Somehow ended up reading and reviewing almost 300 different webcomics. Life is funny, huh? Despite owning two masks, is not actually a luchador.

Posted on December 9, 2011, in 1 Star, adult webcomic, furry webcomic, gothic, horror webcomic, The Webcomic Overlook, WCO Big Review, webcomics. Bookmark the permalink. 35 Comments.

  1. I think I just threw up a bit in my mouth.

  2. Dang it El Santo, I don’t know how you do it. How do you stare into the abyss for so long and so deep, and still manage to come out unscathed?
    The abyss of bad furry webcomics, I mean.

  3. At least all the crying keeps the mask clean.

    I do wonder what moved you to read this, El Santo. As someone who has also been frequently bored, and has read his fair share of bad webcomics, I can say there is no shortage of them. And many of them exist in the same niche as Drunk Duck Jack: Vaguely manga-style, emo vanity projects. You could probably trawl Drunk Duck’s member list for a year, and still find a new one every day. And there are ones out there that are, at least, more interesting than Jack.

    • Variety, mainly. I like to check out lesser known and not-exactly good projects from time to time to paint a bigger picture of the entire genre of webcomics. I think it helps to widen the perception that all webcomic are Octopus Pie or Penny Arcade or Zahra’s Paradise. It’s true that there are a lot of webcomics like this Jack, but no one really talks about them at all.

      Also, an anonymous stranger on the internet asked me to review it, and that is perhaps one of the most powerful forces known to man.

      • As good a reason as any, I suppose.

        Personally, I’d rather have had it that you took a look at something else. Because in the end, there’s not much to say about comics like these. One can tell what’s going on by glancing at a single page. I much prefer reviews that point me towards some hidden gem. Or maybe not even that, but at least something that has potential. Or something you might not like, but someone else would.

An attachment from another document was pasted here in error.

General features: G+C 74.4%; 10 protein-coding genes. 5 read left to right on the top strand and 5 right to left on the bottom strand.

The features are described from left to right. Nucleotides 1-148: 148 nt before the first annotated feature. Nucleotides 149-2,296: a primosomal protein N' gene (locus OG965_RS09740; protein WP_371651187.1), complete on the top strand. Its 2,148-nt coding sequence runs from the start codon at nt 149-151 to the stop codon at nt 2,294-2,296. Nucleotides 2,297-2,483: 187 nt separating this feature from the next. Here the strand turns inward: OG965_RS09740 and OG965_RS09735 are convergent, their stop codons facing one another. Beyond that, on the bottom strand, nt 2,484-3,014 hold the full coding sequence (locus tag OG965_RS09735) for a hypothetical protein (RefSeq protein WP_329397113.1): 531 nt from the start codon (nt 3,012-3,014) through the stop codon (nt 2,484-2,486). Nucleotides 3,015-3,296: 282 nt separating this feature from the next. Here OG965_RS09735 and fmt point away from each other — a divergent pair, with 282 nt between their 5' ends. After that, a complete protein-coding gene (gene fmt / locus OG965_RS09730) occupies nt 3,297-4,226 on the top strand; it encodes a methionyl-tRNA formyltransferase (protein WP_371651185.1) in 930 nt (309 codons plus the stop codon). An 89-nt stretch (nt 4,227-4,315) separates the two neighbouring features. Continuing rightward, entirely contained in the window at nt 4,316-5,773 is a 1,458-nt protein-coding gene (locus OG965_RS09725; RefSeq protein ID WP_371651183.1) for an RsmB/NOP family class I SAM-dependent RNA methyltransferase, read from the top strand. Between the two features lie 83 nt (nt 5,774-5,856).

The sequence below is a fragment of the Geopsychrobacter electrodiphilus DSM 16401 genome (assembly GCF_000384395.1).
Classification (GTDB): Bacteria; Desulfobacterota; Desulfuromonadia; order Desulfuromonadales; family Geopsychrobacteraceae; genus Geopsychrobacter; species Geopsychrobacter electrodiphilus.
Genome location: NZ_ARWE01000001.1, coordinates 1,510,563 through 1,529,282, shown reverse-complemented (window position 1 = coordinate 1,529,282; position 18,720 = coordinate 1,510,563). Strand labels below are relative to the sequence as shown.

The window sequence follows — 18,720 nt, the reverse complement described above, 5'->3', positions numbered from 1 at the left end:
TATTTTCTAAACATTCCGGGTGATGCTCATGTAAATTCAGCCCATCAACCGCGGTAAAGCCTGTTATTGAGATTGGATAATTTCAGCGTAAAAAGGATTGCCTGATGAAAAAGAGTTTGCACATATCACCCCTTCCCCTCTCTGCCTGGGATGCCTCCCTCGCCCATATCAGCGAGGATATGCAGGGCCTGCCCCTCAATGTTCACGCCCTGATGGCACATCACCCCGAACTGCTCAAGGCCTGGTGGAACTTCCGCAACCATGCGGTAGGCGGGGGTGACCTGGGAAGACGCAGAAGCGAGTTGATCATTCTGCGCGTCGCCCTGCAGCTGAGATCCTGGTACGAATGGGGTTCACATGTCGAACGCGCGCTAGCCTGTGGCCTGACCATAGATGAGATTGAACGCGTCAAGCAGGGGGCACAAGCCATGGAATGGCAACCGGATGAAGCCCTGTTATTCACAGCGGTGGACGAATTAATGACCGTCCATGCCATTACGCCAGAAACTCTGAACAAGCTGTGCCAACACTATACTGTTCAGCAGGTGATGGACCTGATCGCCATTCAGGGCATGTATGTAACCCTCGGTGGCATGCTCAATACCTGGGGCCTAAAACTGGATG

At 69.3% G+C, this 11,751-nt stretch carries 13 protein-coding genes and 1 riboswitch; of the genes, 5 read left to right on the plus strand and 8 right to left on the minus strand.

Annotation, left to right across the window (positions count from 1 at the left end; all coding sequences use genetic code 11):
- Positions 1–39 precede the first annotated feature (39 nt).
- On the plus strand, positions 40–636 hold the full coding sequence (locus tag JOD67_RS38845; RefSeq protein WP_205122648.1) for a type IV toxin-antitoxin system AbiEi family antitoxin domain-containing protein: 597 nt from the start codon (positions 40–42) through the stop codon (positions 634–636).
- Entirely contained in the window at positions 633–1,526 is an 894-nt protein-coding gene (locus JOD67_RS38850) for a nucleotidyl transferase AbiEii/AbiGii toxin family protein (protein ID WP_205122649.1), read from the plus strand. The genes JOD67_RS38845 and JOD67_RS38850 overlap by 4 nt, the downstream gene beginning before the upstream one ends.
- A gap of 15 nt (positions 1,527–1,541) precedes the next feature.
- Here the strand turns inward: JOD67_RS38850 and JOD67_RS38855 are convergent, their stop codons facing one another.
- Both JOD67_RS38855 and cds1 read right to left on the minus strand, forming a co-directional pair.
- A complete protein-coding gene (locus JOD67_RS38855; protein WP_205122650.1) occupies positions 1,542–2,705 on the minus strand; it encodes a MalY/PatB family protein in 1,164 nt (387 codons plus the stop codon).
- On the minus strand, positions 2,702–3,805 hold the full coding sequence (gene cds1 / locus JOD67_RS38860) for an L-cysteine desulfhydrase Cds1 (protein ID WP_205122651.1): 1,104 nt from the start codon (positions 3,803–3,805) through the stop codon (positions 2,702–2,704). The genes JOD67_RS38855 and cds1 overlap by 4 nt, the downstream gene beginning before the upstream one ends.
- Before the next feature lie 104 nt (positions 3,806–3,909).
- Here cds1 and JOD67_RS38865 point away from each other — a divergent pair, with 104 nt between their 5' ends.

Also, I’d wager this anonymous internet individual was only angling for a scathing review, rather than an honest interest in your opinion on the comic.

        • I think you’ll like the next two then, Piet. Both are sort of hidden gems: the next has been gaining some traction lately, I noticed, the other is one I’ve been following for quite a few years but has remained unknown because — well — it’s sorta fanfiction.

  4. Catya here, the creator of this comic.

    Before you arm yourself with helmet and a shield, I’m not gonna flame your ass, but I’m also not surprised that the score got so low.

    The old arcs up until Deadly Hobby (which is mainly just a filler, because I wanted to do something with the satanic rat, but ended up killing him), didn’t have a script. I made Jack in 2005 and I was a “screwed up teen”,16 or 17 I think, and I’ve actually never had and direction for Jack that was set in stone, like “His life is suppose to go this way,that’s the plot”, I’ve often wondered where to go with his life and just made gore-filled arcs.

    Up until now,it’s just been meaningless gore with a slight change of his personality and I do have a lot of re-drawing to do if I ever wanna publish it (self-publish that is), the old arcs just don’t look good to me, I’ve never been truly satisfied with my style.